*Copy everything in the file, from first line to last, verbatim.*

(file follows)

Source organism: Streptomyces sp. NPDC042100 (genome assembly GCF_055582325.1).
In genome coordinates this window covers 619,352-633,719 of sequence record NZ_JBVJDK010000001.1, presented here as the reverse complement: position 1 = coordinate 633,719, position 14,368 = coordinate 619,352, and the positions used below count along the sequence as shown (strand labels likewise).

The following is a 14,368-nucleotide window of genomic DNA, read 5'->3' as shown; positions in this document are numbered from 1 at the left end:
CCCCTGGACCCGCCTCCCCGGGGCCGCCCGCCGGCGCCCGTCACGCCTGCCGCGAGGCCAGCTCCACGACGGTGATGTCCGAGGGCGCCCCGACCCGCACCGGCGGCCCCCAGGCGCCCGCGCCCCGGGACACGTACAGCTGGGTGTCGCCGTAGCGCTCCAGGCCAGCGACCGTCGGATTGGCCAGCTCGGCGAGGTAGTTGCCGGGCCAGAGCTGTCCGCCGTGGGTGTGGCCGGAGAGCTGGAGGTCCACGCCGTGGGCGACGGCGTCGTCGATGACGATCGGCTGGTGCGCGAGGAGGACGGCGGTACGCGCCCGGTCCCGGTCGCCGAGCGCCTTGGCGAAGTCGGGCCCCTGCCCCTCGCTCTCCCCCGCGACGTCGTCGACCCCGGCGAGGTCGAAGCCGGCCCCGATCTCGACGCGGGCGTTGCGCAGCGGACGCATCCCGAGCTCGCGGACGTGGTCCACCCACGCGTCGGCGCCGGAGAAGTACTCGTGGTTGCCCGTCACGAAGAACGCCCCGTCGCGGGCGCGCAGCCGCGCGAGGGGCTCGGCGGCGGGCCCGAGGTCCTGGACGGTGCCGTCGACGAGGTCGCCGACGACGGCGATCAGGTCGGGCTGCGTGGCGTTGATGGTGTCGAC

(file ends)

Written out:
Source organism: Streptomyces sp. NPDC042100 (genome assembly GCF_055582325.1).
In genome coordinates this window covers 619,352-633,719 of sequence record NZ_JBVJDK010000001.1, presented here as the reverse complement: position 1 = coordinate 633,719, position 14,368 = coordinate 619,352, and the positions used below count along the sequence as shown (strand labels likewise).

The following is a 14,368-nucleotide window of genomic DNA, read 5'->3' as shown; positions in this document are numbered from 1 at the left end:
CCCCTGGACCCGCCTCCCCGGGGCCGCCCGCCGGCGCCCGTCACGCCTGCCGCGAGGCCAGCTCCACGACGGTGATGTCCGAGGGCGCCCCGACCCGCACCGGCGGCCCCCAGGCGCCCGCGCCCCGGGACACGTACAGCTGGGTGTCGCCGTAGCGCTCCAGGCCAGCGACCGTCGGATTGGCCAGCTCGGCGAGGTAGTTGCCGGGCCAGAGCTGTCCGCCGTGGGTGTGGCCGGAGAGCTGGAGGTCCACGCCGTGGGCGACGGCGTCGTCGATGACGATCGGCTGGTGCGCGAGGAGGACGGCGGTACGCGCCCGGTCCCGGTCGCCGAGCGCCTTGGCGAAGTCGGGCCCCTGCCCCTCGCTCTCCCCCGCGACGTCGTCGACCCCGGCGAGGTCGAAGCCGGCCCCGATCTCGACGCGGGCGTTGCGCAGCGGACGCATCCCGAGCTCGCGGACGTGGTCCACCCACGCGTCGGCGCCGGAGAAGTACTCGTGGTTGCCCGTCACGAAGAACGCCCCGTCGCGGGCGCGCAGCCGCGCGAGGGGCTCGGCGGCGGGCCCGAGGTCCTGGACGGTGCCGTCGACGAGGTCGCCGACGACGGCGATCAGGTCGGGCTGCGTGGCGTTGATGGTGTCGAC